Can I Join a Third Party Post-Judgment in Florida?

EPGD Law Litigation

Can I Join a Third Party Post-Judgment in Florida?

Once you’ve won your lawsuit and have a judgment against the defendant, you still have to go through the post-judgment process to collect on your award. Simply put, this entails a review of the defendant’s financials and assets to determine how the judgment will be paid. Some defendants try to avoid collection by transferring assets to another third party. How can this be remedied?

What Does it Mean to “Implead” in Florida?

Implead means to join a third party as a defendant in a lawsuit where he or she might have liability. Even if the lawsuit is over and judgment has been issued, it is possible to implead a third party through post-judgment proceedings called proceedings supplementary.

Who Can I Implead?

In the scenario described above, the defendant is committing fraud in an attempt to conceal his or her assets. Florida law allows you to implead the third party that is suspected of committing fraud by assisting the defendant in concealing his or her assets.

How do I Implead a Third Party in Florida?

The first step in the process of impleading a third party post-judgment is to have the clerk of courts issue a writ of execution that states that the judgement is valid and outstanding. Next, the judgment creditor, previously the plaintiff, files a motion that identifies the third party and declares the belief that they have assets of the judgment debtor that should be used to satisfy the judgment. The judgment creditor must also file an affidavit that includes: (1) information on the judgment creditor and the unsatisfied judgment; (2) information on the original action (name of the court, case number); and (3) a statement that the sheriff holds a writ of execution on a “valid and outstanding” money judgment.

The third party then has to answer the motion and affidavit and explain why the property in the judgment creditor’s motion should not be used to satisfy the judgment. The court may then conduct a hearing, and after that, order any nonexempt property of the debtor or in the possession of the impleaded third-party defendant to be used to satisfy the outstanding judgment. 

What Do the Judgment Debtor and Third Party Defendant Have to Prove?

In proceedings supplementary, the judgment debtor and impleaded defendants must prove that a transfer was not made to hinder, delay, or defraud creditors, if the transferred assets were owned by the judgment debtor within 1 year before the service of process in the original action.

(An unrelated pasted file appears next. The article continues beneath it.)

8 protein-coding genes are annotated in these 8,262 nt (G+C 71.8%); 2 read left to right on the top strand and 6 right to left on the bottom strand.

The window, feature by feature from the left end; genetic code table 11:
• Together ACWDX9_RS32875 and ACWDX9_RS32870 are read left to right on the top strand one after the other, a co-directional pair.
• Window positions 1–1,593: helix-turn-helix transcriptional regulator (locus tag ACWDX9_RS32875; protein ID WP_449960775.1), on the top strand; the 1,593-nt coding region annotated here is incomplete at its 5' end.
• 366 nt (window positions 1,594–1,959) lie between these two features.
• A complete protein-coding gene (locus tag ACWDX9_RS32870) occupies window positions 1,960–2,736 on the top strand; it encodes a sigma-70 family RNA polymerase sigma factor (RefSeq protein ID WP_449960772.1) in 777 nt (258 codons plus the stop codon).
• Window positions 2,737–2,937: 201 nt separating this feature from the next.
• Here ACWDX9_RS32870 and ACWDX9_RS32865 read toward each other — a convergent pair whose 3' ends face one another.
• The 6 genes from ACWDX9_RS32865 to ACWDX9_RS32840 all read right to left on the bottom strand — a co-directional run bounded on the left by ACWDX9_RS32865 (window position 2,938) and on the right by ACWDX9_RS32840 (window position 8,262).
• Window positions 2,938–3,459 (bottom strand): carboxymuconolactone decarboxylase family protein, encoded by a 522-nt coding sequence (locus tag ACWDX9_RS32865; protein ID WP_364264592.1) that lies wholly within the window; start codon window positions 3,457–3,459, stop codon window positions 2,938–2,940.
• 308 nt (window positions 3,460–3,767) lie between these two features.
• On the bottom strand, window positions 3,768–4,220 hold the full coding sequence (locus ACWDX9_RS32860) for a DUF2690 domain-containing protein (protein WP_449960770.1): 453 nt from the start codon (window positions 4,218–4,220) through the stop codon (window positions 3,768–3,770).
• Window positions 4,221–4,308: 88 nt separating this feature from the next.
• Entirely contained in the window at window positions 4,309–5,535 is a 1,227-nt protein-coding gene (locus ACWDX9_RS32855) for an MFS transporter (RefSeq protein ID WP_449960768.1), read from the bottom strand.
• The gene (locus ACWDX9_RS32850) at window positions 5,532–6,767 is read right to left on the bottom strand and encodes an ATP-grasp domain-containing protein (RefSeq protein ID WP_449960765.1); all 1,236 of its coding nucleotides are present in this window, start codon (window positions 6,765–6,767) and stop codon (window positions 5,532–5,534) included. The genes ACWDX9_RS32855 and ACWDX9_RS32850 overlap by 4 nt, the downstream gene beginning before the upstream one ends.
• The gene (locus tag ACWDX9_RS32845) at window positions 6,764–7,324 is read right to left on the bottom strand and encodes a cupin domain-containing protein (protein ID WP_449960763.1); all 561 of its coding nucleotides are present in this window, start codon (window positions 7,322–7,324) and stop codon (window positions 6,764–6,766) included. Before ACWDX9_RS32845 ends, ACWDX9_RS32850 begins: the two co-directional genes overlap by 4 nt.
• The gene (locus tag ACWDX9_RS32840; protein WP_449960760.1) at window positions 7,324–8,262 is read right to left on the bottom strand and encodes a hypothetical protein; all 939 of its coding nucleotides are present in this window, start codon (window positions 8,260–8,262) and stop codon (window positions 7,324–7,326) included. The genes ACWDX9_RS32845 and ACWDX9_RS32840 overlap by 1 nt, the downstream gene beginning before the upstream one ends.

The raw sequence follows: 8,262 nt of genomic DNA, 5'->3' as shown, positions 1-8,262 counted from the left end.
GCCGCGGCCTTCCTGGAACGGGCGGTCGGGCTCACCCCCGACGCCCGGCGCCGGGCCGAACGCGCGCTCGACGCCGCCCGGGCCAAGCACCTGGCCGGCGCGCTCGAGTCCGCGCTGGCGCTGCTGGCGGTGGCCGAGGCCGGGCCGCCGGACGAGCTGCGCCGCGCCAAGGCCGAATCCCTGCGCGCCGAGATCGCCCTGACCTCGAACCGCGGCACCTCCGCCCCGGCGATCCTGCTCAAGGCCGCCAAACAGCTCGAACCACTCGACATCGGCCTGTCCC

Proceedings supplementary can be a very technical process and may continue to drag out a lawsuit. However, this process may be the difference between a plaintiff collecting or not collecting full judgment.

EPGD Business Law is located in beautiful Coral Gables, West Palm Beach and historic Washington D.C. Call us at (786) 837-6787, or contact us through the website to schedule a consultation.

*Disclaimer: this blog post is not intended to be legal advice. We highly recommend speaking to an attorney if you have any legal concerns. Contacting us through our website does not establish an attorney-client relationship.*

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Silvino Diaz

Silvino E. Diaz’s practice ranges from Civil and Commercial Litigation to Entertainment and Intellectual Property Law. Silvino has earned a reputation as one of Puerto Rico’s foremost advocates for independent musicians and artists. As a result of his sustained commitment to creative industries, he was named Professor of Intellectual Property Law at Atlantic University College (Guaynabo, PR) – the Caribbean’s leading digital arts institution – where he spearheaded the “Introduction to IP” course for both the graduate and undergraduate programs, and was appointed by the Office of the President to develop an Intellectual Property graduate curriculum, where he served until moving to Miami in 2017. He is the founder of the service known as Starving Artists, where he offers innovative business and legal counsel for artists and creatives.


*The following comments are not intended to be treated as legal advice. The answer to your question is limited to the basic facts presented. Additional details may heavily alter our assessment and change the answer provided. For a more thorough review of your question please contact our office for a consultation.

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